Our journey continued to one of Sayram’s famous historical sites—the mausoleum of Ibrahim Ata and the minaret of Khyzyr Baba. Ibrahim Ata, the father of Sufism founder in Central Asia Khoja Ahmed Yasawi, has deep historical significance. At the mausoleum, our guides provided captivating narratives about Ibrahim Ata and his family. In Sayram, also located the mausoleums of Khoja Ahmed Yasawi’s grandfather and mother.
Our exploration led us to the archaeological site of the old minaret of Khyzyr Baba (the Prophet Khyzyr (a.s)), located adjacent to a mosque. The minaret once served as a call to prayer, and the mosque featured a kitchen where delectable meals were prepared for worshipers after their prayers. While the mosque has not survived to this day, the foundations and the minaret stand as silent witnesses to history. Unfortunately, the minaret bears the scars of vandalism, with countless names and words etched onto its surface. The Tourism Center of Shymkent is committed to its preservation, though the challenge lies in ensuring accessibility while protecting this invaluable heritage.
Our journey continued to the Piala Restaurant, where the architecture embraced Central Asian style, featuring decor inspired by popular sights from Uzbekistan, Tajikistan and Kazakhstan. The cuisine followed suit, treating us to delightful Central Asian dishes like baked dumplings ‘Samsa’, lamb soup ‘Sorpa/Shurpa’, Sayram flatbreads ‘Tandyr Nan’, and mouthwatering different kinds of salads.
But our day was far from over. Following a sumptuous lunch, we ventured to the heart of Shymkent’s history—the ancient Shymkent Citadel. This 2,200-year-old fortress stood as the city’s original center, earning the name ‘Shymkent’ from the green grass adorning its rooftops, making it appear green from afar in the past. The guide of the Citadel explained us the meaning of the word ‘Shymkent’: ‘Shym’ means ‘green’ and ‘Kent’ means ‘city’. Shymkent and Sayram’s location along the Silk Road hints at their historical significance as trade hubs.
Within the Citadel, we embarked on an enlightening journey through an open-air museum and indoor exhibits, unveiling the story of Shymkent’s past. We were introduced to traditional Kazakh games like ‘Sadak Atu’ (Shooting with Bow), and we explored various Kazakh musical instruments such as the ‘Dombra’ and ‘Kobyz’. An opportunity to try our hand at preparing Kazakh fried bread known as ‘Baursak’ and savoring black tea added to the authenticity of our experience.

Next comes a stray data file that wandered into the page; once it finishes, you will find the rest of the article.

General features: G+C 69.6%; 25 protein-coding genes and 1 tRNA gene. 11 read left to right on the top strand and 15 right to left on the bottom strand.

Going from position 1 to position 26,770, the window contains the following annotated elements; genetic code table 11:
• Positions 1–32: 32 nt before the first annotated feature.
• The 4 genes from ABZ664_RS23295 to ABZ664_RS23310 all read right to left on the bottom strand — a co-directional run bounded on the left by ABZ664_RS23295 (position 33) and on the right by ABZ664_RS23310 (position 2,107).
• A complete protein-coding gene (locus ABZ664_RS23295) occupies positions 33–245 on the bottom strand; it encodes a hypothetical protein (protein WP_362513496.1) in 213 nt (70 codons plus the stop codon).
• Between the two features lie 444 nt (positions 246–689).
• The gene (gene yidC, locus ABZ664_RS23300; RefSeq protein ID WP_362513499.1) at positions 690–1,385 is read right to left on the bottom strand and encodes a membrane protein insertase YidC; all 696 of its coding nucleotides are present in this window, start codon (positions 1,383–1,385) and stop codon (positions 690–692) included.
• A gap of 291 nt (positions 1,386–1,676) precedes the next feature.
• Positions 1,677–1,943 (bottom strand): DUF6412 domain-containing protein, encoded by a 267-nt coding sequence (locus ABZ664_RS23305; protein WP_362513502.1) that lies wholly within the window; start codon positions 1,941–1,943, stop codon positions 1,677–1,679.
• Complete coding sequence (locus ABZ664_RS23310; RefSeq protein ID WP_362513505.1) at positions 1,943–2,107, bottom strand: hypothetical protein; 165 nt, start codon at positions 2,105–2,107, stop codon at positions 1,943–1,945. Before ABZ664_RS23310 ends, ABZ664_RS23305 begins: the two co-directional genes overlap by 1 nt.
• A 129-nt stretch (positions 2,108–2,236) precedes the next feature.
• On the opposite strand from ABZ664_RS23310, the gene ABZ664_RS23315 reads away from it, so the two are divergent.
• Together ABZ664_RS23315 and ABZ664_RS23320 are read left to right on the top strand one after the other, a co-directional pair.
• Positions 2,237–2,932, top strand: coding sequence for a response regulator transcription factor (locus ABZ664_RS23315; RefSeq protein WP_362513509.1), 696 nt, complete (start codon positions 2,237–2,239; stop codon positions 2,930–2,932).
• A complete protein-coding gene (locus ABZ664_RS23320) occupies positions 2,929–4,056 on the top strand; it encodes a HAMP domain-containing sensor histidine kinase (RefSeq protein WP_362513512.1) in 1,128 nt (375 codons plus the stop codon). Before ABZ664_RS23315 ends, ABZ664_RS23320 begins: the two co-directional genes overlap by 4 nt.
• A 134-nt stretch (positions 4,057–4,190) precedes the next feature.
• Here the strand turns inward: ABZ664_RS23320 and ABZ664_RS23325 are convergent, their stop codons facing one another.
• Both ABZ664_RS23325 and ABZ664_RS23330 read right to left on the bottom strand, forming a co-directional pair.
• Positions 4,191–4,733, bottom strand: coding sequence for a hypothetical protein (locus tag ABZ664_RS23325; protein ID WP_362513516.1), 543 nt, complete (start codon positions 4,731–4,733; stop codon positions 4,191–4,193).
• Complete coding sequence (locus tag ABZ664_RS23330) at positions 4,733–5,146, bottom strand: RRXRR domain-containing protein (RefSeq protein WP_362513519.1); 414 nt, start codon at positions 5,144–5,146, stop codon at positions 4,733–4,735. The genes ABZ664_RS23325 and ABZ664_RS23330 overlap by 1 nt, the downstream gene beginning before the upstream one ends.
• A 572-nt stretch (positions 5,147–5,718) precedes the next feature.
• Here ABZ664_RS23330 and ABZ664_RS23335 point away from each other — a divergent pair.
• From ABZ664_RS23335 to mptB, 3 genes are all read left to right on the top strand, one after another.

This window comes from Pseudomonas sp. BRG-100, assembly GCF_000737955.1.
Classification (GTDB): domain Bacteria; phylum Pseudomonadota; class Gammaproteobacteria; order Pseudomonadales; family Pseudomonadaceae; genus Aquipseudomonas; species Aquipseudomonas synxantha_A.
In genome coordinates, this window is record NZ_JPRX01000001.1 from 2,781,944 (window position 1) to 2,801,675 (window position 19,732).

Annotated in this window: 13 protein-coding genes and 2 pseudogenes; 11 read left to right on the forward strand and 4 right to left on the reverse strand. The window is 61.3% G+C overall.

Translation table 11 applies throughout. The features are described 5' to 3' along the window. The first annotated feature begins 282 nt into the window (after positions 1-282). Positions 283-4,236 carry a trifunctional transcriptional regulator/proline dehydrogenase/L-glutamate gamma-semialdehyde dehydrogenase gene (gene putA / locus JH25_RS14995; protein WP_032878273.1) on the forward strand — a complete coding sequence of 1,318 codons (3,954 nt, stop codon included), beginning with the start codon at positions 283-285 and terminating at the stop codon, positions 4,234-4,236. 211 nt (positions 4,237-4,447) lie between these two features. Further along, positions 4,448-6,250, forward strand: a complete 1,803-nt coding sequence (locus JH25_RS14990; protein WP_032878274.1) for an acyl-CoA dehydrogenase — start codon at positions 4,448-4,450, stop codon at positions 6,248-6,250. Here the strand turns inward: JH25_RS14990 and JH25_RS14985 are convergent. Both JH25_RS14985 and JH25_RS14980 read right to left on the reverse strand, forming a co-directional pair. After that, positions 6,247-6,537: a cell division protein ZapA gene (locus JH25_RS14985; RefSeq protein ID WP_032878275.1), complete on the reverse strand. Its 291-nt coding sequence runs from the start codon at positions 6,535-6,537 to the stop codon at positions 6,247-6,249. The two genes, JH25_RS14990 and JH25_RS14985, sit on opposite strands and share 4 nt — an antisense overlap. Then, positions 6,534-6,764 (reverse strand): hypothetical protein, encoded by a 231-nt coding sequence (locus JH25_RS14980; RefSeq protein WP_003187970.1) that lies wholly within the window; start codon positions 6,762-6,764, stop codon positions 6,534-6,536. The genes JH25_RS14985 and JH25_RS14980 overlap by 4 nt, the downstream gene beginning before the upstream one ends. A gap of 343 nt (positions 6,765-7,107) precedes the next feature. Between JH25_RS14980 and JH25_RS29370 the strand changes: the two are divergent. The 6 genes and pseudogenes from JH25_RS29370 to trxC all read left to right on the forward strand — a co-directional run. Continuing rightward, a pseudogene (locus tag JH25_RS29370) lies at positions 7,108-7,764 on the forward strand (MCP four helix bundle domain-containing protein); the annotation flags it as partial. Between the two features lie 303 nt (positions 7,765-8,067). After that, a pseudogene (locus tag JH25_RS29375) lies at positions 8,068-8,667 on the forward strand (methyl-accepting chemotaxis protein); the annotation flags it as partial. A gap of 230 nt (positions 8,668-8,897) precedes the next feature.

After the Citadel, we visited Independence Park in Shymkent, located adjacent to the Citadel. Here, we reveled in the vibrant blooms and enjoyed breathtaking vistas of the city. The popular Ordabasy Mosque and Ordabasy Hotel graced the vicinity, adding to its charm.
As the sun began to set, we concluded our day at the Kazakh traditional restaurant Kebeje, where history came alive in the décor. The owner had adorned parts of the restaurant with her grandmother’s cherished possessions, including handmade carpets, the traditional Kazakh chest known as ‘Sandyq’, handmade bags, and wooden furniture. We relished a delightful meal and celebrated one organizer-guide’s birthday with heartfelt songs and lively Dombra music performances.
With full hearts and satisfied stomachs, we returned to our hotel, eagerly looking forward to the adventures that awaited us in the days ahead during this captivating press tour of Shymkent.
P.S.: Thank you very much Paparazzi Club Shymkent for letting us to use your pictures!